Naked and half asleep, James Cracknell follows his Yawalapiti guide down a path in the Amazonian jungle, straight into a lake.
It’s 4am. Immersed to his knees, the former Olympian is made to splash then whistle, splash then whistle. He looks a fool, and as this allegedly important ritual plays out, I find myself thinking he’s been stitched up by an indigenous tribe with a flair for satire.
But some people are gluttons for punishment. That’s one explanation for the four programmes Cracknell has made for the Discovery Channel, recreating some of the world’s toughest expeditions. His trip to the Amazon tracks Percy Fawcett’s ill-fated 1925 visit, to find the lost city of Z. Cracknell repeats Scottish explorer David Livingstone’s 1841 journey into the heart of the Zambezi, tracks the 1849 Gold Rush pioneers across some of the United States’ least hospitable landscapes, and visits New Zealand on the trail of Daniel McLauchlin and Charles Eyre, stranded in the middle of the ocean with no means of escape.
It’s all a far cry from the High Road House in salubrious Chiswick, where I find Cracknell, holed up with a bag of props for the photo session, an assortment of 21st-century electronic devices, and his publicist. He’s drinking a pungent energy shake, though he confesses afterwards that one of the side-effects of his 2010 accident – more of which later – is no sense of smell and only rudimentary tastes: salty, sweet, hot, cold. While that might be advantageous for an explorer, I can see how it diminishes life’s pleasures. He’ll never inhale the soft scent of his three children, fresh from their baths, or his wife Beverley’s perfume.
But to put it into perspective, Cracknell shouldn’t be here at all, much less looking so delicious, with his buff biceps encased in a grey marl T-shirt, sun-kissed highlights in his hair, and, well, just look at the photographs. In July 2010, during a self-propelled trip across the US, he was knocked off his bicycle when a truck’s wing mirror smashed into the back of his head. The tanker was doing 70mph, and the impact fractured Cracknell’s skull in two places causing him, in medical slang, to “ring his own bell”; his brain was thrown forward against his skull.
If not for his helmet, Cracknell would have died. He was left with frontal lobe damage affecting his vocabulary, short-term memory, empathy and concentration. He tires easily, and has trouble planning and making decisions. He and Beverley have spoken often about the accident in public. They’ve revealed that Cracknell’s not the same man he was. He can’t be left alone with his children because of his forgetfulness, and candidly admitted that the sudden bursts of anger he now experiences led Beverley to criticise him for being too harsh with the children.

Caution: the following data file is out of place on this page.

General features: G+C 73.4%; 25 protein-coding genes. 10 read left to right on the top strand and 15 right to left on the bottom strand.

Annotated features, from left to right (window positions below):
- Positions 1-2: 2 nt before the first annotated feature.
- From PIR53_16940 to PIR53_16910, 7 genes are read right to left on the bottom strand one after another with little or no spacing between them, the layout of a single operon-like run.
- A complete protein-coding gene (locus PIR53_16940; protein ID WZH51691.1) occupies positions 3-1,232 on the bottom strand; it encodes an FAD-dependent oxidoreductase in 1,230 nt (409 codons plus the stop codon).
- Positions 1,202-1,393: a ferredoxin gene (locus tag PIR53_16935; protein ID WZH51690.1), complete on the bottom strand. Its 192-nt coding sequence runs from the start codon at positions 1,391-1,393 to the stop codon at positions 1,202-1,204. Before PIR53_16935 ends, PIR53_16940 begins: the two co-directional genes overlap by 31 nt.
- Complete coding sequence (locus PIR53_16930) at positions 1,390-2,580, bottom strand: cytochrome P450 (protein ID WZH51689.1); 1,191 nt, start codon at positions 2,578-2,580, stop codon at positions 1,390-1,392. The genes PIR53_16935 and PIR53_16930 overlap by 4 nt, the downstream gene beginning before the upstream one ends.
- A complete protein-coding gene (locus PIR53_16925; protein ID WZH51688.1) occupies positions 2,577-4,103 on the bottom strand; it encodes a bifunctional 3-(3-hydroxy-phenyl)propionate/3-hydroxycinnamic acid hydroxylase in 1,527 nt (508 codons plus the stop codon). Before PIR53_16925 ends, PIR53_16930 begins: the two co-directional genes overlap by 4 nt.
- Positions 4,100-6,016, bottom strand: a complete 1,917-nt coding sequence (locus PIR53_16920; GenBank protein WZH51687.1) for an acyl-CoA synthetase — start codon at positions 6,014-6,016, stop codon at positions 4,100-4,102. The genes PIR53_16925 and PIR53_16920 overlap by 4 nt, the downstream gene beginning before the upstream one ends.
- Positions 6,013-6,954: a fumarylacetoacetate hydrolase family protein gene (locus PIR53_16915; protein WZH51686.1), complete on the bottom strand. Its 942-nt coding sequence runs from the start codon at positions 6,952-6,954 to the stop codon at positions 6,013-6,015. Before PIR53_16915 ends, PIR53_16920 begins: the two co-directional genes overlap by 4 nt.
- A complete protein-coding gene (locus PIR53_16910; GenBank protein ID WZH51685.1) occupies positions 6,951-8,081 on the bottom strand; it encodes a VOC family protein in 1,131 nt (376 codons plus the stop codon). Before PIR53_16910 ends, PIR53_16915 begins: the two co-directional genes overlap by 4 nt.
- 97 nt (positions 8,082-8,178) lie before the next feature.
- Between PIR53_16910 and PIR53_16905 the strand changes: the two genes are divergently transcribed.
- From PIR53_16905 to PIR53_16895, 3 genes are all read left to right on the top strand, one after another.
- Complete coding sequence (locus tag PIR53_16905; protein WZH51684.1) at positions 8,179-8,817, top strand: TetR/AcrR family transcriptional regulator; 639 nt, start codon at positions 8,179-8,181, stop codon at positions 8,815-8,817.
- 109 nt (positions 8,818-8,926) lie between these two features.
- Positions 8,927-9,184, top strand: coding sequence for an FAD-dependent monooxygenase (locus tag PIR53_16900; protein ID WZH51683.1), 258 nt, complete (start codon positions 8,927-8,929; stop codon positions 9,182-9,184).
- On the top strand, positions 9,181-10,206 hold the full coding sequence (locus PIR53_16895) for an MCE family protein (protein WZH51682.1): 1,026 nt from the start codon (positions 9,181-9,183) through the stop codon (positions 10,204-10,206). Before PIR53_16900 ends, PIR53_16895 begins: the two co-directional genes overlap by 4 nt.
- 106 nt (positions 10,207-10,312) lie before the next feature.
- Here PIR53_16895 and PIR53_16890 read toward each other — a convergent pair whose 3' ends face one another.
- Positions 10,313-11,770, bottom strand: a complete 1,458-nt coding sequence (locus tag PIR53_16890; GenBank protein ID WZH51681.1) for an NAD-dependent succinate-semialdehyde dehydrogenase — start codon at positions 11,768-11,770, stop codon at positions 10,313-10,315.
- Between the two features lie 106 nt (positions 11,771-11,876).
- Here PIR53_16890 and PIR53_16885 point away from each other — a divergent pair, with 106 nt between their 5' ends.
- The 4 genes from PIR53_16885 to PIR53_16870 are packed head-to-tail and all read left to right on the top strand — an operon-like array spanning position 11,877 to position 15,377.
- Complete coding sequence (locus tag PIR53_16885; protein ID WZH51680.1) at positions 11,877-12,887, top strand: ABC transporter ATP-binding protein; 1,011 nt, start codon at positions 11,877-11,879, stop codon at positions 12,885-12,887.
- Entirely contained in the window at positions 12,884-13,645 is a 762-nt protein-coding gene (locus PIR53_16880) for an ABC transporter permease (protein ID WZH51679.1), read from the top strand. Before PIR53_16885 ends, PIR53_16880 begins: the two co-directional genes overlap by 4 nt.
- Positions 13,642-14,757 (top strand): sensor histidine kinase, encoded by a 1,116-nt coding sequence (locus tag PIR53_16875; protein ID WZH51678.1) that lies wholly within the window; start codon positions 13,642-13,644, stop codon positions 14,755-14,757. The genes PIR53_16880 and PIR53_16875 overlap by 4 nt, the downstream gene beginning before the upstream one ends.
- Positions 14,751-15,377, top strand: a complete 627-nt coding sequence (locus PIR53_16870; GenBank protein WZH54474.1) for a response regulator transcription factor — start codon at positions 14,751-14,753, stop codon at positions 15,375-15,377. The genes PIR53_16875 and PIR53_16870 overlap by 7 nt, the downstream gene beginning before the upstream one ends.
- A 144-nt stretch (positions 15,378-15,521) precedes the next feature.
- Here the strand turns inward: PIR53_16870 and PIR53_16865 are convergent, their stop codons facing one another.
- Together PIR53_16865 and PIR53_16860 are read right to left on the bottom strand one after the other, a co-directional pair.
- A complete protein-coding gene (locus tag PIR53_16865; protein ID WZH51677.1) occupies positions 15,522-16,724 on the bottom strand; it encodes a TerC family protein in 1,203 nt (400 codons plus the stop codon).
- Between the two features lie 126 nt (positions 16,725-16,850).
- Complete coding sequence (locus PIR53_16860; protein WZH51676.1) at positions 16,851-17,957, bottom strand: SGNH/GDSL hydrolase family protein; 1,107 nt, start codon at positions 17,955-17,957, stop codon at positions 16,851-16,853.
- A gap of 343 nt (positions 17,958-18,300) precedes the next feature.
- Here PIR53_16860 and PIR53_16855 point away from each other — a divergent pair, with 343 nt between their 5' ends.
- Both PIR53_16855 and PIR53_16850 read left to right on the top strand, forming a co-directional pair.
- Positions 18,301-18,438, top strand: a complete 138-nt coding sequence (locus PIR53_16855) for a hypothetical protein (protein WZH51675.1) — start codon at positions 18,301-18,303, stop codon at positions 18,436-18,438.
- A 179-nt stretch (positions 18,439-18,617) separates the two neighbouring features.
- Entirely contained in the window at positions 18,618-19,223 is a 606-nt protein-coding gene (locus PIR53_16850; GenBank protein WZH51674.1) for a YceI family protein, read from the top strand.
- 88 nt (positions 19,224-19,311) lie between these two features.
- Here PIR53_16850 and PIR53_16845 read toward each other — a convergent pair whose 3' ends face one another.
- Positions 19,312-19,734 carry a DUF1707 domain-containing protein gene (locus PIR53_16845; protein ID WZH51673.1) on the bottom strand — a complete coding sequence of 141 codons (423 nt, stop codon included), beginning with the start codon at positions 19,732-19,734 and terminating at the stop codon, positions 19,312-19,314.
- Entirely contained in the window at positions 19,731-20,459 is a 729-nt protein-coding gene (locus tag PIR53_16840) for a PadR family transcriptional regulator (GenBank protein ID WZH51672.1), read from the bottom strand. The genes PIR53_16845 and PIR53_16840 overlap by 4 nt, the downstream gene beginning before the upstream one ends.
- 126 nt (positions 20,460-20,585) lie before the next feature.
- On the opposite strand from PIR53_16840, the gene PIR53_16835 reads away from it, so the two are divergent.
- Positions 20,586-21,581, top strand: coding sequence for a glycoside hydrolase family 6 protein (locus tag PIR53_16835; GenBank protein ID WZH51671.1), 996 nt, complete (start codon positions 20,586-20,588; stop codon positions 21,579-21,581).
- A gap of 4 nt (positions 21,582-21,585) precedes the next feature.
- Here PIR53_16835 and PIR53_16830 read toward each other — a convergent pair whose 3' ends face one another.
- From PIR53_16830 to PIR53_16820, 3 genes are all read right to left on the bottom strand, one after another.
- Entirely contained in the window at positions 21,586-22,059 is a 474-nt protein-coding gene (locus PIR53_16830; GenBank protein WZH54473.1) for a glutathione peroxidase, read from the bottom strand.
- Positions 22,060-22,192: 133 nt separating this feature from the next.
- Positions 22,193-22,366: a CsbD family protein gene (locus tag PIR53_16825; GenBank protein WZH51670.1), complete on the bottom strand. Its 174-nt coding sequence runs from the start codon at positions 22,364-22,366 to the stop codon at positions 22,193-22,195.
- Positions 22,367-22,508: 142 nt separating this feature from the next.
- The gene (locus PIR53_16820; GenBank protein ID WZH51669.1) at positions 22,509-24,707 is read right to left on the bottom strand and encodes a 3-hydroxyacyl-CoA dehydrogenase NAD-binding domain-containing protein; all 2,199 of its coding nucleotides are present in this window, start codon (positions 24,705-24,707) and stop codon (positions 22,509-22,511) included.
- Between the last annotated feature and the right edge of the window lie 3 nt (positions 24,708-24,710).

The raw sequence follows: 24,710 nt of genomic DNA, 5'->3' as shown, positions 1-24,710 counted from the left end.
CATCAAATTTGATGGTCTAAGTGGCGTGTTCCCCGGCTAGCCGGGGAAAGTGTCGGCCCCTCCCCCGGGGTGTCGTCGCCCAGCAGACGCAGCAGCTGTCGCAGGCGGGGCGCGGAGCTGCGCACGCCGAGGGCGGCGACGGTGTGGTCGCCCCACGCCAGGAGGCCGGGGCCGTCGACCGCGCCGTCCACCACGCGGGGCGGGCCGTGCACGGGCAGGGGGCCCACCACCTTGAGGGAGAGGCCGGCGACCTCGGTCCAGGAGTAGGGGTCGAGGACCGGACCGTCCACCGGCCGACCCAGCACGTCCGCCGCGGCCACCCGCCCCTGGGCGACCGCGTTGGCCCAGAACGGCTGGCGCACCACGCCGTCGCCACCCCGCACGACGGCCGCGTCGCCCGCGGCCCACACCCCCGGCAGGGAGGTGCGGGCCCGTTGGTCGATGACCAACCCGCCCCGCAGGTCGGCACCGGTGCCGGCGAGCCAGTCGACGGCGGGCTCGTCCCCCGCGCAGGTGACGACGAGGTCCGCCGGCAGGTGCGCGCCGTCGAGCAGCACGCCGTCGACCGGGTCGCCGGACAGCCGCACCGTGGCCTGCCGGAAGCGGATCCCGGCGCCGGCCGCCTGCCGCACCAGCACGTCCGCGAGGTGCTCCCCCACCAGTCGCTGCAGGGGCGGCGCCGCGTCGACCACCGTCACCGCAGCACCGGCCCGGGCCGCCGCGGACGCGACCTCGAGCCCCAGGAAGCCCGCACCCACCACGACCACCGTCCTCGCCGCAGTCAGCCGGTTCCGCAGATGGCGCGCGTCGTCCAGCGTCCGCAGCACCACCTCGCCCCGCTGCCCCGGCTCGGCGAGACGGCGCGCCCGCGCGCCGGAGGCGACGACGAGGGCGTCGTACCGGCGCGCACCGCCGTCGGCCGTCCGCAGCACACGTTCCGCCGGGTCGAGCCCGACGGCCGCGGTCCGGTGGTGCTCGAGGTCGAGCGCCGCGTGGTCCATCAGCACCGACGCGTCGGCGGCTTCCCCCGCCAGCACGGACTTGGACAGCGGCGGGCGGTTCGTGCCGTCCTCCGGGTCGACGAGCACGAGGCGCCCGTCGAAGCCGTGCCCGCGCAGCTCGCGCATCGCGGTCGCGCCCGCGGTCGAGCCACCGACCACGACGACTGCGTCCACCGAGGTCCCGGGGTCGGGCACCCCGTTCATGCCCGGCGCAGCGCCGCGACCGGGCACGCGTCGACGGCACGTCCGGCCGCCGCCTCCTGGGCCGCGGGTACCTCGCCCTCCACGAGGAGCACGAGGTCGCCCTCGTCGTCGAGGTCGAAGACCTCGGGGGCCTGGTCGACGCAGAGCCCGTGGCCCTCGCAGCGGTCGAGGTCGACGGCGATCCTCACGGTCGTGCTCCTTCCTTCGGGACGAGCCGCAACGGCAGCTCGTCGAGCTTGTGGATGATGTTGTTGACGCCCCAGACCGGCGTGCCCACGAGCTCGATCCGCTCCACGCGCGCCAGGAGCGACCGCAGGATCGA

If I’d been unaware of all this, I might have jumped to conclusions, since his slow speech is somewhat slurred. He also veers off topic. You get that a lot, as an interviewer, but for once these don’t feel like deliberate evasions. He’s affable, and I sense he wants to answer whatever is put to him, but that somewhere between intention and delivery, his mind takes a detour.
So let’s start with the basics: why these four adventures? He chose them with his producers, and tried to be pragmatic about what was possible. “I wanted both exploration and survival. I wanted to get across a little bit about how things have changed in 100 years.”
Local fixers lay the ground work but you still have to get stuck in, he says. “Percy Fawcett would lay down his bag and gun and walk in [to a tribal village] unarmed, to show that he was coming in peace. But he may have done that one too many times.”
Fawcett was a British spy, artillery officer and archaeologist before taking up exploring. He vanished in 1925 in the middle of an area so huge and hostile that vast swathes of the jungle remain unexplored.
“If a tribe didn’t get Fawcett, the jungle might have, and there’d be no trace. It was his eighth expedition and he died with his son. One hundred people have died looking for him. Machu Pichu had been discovered in 1911, so in his mind, there were other lost cities out there. He’d seen the horrific realities of the First World War, he’d commanded artillery in the Somme, so he knew he could have gone for a quieter life.”
Ahem. Pot, kettle, black? “Well, I wouldn’t go back to the jungle any time soon,” Cracknell says. “Put all the nasty things in the world in one place and you kind of end up with the jungle. But because Fawcett did go back, people thought he must have found something, and that’s why they went after him.”
Cracknell loaded his backpack with only those things Fawcett would have carried. “I had a poncho and a hammock. You have two sets of clothing. One you keep dry and the other gets wet. You have dry stuff to put on at night, if you can, and then back into the wet stuff during the day, which is not nice. I had a sparking flint and a bit of rubber, because that lights even when it’s wet. There’s always dry vegetation in the jungle, because the canopy is so thick. I had a couple of tins of food, then after that I had to catch my own. And I had a machete – you wouldn’t be able to move without one. But no watch, no GPS, none of that comfort.
“There’s a lot to be said for living with the environment. Can you genuinely survive there? Did Fawcett go native? Did he find what he was looking for? Did he just run out of luck?”
An acquaintance who makes similar adventure programmes said he’s braver and more reckless with a camera trained on him. Can Cracknell relate? “[The show] gave me a reason and a chance to go places and experience them in a way that I wouldn’t have before, and wouldn’t now. In Africa you get to walk in places where, normally, if you set foot out of your vehicle in the nature reserve, they ban you for life. The last thing they want is a tourist getting mauled.”